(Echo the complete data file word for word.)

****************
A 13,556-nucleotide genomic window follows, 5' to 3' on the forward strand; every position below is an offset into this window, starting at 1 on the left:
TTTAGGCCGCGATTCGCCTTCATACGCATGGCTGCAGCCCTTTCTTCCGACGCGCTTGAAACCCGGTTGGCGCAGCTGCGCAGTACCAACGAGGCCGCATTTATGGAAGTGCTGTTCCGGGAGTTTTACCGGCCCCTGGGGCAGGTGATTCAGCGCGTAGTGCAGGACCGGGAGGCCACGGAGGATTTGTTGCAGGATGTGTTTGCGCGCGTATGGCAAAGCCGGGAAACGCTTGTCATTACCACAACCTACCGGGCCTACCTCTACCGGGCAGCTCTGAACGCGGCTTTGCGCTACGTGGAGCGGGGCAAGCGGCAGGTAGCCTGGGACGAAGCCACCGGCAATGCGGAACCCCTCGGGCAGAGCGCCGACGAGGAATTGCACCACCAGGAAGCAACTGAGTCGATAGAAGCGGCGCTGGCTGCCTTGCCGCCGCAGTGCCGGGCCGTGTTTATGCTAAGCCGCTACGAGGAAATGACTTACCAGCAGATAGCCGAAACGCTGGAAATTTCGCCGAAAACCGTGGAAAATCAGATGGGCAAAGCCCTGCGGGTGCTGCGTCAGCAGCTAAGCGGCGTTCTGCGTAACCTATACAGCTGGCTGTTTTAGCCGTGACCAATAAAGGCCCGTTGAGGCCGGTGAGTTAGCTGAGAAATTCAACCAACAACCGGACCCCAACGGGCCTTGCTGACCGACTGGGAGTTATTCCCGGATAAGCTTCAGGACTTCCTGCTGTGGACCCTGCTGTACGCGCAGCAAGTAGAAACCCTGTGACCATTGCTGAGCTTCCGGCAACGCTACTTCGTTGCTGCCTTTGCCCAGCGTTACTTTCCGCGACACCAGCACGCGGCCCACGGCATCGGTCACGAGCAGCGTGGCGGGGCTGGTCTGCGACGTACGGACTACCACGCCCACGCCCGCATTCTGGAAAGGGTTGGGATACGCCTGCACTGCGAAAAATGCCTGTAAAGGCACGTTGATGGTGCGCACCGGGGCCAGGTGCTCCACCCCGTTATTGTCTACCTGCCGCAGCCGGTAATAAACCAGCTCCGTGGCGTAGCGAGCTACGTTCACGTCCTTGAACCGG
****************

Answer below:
A 13,556-nucleotide genomic window follows, 5' to 3' on the forward strand; every position below is an offset into this window, starting at 1 on the left:
TTTAGGCCGCGATTCGCCTTCATACGCATGGCTGCAGCCCTTTCTTCCGACGCGCTTGAAACCCGGTTGGCGCAGCTGCGCAGTACCAACGAGGCCGCATTTATGGAAGTGCTGTTCCGGGAGTTTTACCGGCCCCTGGGGCAGGTGATTCAGCGCGTAGTGCAGGACCGGGAGGCCACGGAGGATTTGTTGCAGGATGTGTTTGCGCGCGTATGGCAAAGCCGGGAAACGCTTGTCATTACCACAACCTACCGGGCCTACCTCTACCGGGCAGCTCTGAACGCGGCTTTGCGCTACGTGGAGCGGGGCAAGCGGCAGGTAGCCTGGGACGAAGCCACCGGCAATGCGGAACCCCTCGGGCAGAGCGCCGACGAGGAATTGCACCACCAGGAAGCAACTGAGTCGATAGAAGCGGCGCTGGCTGCCTTGCCGCCGCAGTGCCGGGCCGTGTTTATGCTAAGCCGCTACGAGGAAATGACTTACCAGCAGATAGCCGAAACGCTGGAAATTTCGCCGAAAACCGTGGAAAATCAGATGGGCAAAGCCCTGCGGGTGCTGCGTCAGCAGCTAAGCGGCGTTCTGCGTAACCTATACAGCTGGCTGTTTTAGCCGTGACCAATAAAGGCCCGTTGAGGCCGGTGAGTTAGCTGAGAAATTCAACCAACAACCGGACCCCAACGGGCCTTGCTGACCGACTGGGAGTTATTCCCGGATAAGCTTCAGGACTTCCTGCTGTGGACCCTGCTGTACGCGCAGCAAGTAGAAACCCTGTGACCATTGCTGAGCTTCCGGCAACGCTACTTCGTTGCTGCCTTTGCCCAGCGTTACTTTCCGCGACACCAGCACGCGGCCCACGGCATCGGTCACGAGCAGCGTGGCGGGGCTGGTCTGCGACGTACGGACTACCACGCCCACGCCCGCATTCTGGAAAGGGTTGGGATACGCCTGCACTGCGAAAAATGCCTGTAAAGGCACGTTGATGGTGCGCACCGGGGCCAGGTGCTCCACCCCGTTATTGTCTACCTGCCGCAGCCGGTAATAAACCAGCTCCGTGGCGTAGCGAGCTACGTTCACGTCCTTGAACCGG